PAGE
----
Rafa Roundup: Rafael Nadal ready to storm the Roland Garros’ history books


Nadal needs to capture his ninth title on Parisian clay if he is to remain at No. 1 for a 138th week. He would be the first player in tennis history to lift five straight Roland Garros crowns… On Sunday, Nadal will shoot for his 14th major trophy. If he triumphs, he will become the first player to win at least one major per season for 10 straight years.

“For me the only motivation is Roland Garros,” Nadal said. “Doesn’t matter five in a row, four or one. For me, always when I have a chance to win Roland Garros is a special thing.”

“He jugado mi mejor tenis del año en Roland Garros”, dice Nadal tras borrar a Murray de la central. “Es increíble volver a jugar la final, muy emotivo [es la novena]. Es un sueño”, añade. “Me enfrento a un rival fantástico”, cierra.

As for Nadal, he is into the 20th Grand Slam final of his career. Such is his legend here that the biggest story of this tournament will either be “Nadal wins nine” or “Nadal loses” – the name of any other winner is secondary to his defeat, which is the more remarkable given that in victory, Djokovic would complete his career Slam. History is waiting, but which player will receive destiny’s embrace remains to be seen.

It’s the 42nd overall meeting between Djokovic and Nadal, with Nadal currently leading the series 22-19. No other pair has met more often in ATP history. But they have a long way to go to set the all-time record: Chris Evert and Martina Navratilova played a whopping 80 times during their careers.

”(It’s) nothing new for him to be in the final. He has the motivation to win Roland Garros for the first time for sure,” Nadal said of Djokovic. ”But at the same time, he has the pressure to win for the first time. I have the pressure that I want to win and the motivation that I want to win the ninth.”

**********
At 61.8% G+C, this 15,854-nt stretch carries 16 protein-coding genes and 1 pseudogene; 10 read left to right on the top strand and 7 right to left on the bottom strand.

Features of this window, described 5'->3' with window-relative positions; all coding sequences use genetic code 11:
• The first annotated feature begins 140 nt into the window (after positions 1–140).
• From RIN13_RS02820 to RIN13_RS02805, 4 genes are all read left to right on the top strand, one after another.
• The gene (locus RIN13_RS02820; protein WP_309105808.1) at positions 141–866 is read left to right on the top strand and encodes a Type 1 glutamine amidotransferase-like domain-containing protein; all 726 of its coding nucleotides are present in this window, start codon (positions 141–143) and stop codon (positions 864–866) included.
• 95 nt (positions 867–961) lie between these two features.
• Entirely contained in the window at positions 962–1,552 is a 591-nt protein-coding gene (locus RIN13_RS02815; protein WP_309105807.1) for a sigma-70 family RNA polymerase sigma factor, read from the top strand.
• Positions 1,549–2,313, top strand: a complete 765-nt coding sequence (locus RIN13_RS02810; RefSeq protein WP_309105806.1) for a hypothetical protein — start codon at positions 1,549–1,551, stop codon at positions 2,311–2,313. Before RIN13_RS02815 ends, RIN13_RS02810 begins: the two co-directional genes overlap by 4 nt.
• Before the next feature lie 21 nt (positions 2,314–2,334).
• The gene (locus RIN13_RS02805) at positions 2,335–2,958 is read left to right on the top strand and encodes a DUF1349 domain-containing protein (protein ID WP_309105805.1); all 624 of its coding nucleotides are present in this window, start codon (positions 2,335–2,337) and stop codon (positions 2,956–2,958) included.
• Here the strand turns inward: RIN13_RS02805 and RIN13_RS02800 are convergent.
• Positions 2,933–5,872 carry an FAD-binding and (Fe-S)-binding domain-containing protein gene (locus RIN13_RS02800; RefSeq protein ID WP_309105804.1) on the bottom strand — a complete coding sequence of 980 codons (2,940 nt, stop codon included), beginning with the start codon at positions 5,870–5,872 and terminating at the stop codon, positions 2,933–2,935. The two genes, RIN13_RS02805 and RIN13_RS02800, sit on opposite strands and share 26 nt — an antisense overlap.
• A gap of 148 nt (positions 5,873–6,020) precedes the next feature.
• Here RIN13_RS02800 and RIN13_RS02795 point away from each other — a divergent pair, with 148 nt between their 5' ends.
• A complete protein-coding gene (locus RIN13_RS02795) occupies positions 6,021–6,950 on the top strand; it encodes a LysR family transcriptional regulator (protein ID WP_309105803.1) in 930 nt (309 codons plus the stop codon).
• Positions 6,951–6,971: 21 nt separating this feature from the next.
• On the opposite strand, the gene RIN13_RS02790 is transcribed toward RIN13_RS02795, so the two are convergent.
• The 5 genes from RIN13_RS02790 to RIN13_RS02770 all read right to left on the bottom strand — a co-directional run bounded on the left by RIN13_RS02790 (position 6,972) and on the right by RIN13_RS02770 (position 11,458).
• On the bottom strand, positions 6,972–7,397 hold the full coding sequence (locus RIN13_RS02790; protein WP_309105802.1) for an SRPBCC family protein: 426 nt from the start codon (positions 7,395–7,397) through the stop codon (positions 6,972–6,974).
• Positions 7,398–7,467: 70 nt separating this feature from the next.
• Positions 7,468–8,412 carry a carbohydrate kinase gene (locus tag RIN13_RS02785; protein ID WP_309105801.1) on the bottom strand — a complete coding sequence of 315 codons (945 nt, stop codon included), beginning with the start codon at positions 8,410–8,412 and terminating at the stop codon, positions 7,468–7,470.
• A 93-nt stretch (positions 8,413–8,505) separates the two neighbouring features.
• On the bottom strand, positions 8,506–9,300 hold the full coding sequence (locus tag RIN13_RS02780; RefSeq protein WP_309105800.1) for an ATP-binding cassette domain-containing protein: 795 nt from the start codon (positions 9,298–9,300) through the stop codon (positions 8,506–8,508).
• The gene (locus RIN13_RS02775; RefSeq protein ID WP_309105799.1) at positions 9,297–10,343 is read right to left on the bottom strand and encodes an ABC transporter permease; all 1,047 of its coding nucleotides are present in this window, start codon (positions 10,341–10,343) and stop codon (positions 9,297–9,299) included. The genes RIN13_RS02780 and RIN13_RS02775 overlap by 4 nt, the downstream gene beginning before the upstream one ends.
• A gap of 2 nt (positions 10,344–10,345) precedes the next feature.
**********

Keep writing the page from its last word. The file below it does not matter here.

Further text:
Nadal dominated every aspect of this match, but especially his service games. The world No. 1 won 49 of his 59 serving points, losing only four of his first-serve points, and he never faced a break point. The Spaniard won 83 total points to Murray’s 43, which is pretty incredible in a sport where the loser can actually win more points than the winner.

Nadal is seeking an unprecedented ninth French Open crown, which would also tie him with Pete Sampras in second-place at 14 majors. Federer leads with 17. Asked what he could do to prepare for a foe he knows so well, Nadal shrugged. He would relax, practice and hopefully wake up Sunday morning feeling good. “That’s the only preparation, no? It’s nothing special that you can do.”

“It was a tough day for me. It was a bad, bad day,” conceded Murray. “His forehand, especially with the conditions the way they were today, was incredibly hard to control. As soon as he was inside the court, he was hitting the ball so close to the line. He served well and I didn’t return well. Simple. “He served very close to the lines. The ball was coming through the court quicker today.”

López toma la palabra: “Empecé el 2009 con Rafa que ganamos Doha y después el 2010 que ganamos Indian Wells. Y gracias a Rafa cogí ranking de dobles. Él me echó una mano. A lo mejor si no hubiese sido por él no estaría aquí. A partir que cogí ranking, jugué con otra gente, pero nadie permanente”.




  1. Best of luck in the Final. Just show up with the same heat, intensity, killer instinct
    and game face that you showed Andy Murray in the SF! Make Novak real uncomfortable
    and off-balance so he won’t know what hit him. Don’t hit into his wheel-house. Novak might posture himself as the 8-time champ but he is not. You are! Take your time even if it takes all day! Maria took her time today when she was down and she managed to steady and pace herself to victory.

    Vamos, Rafa!!!

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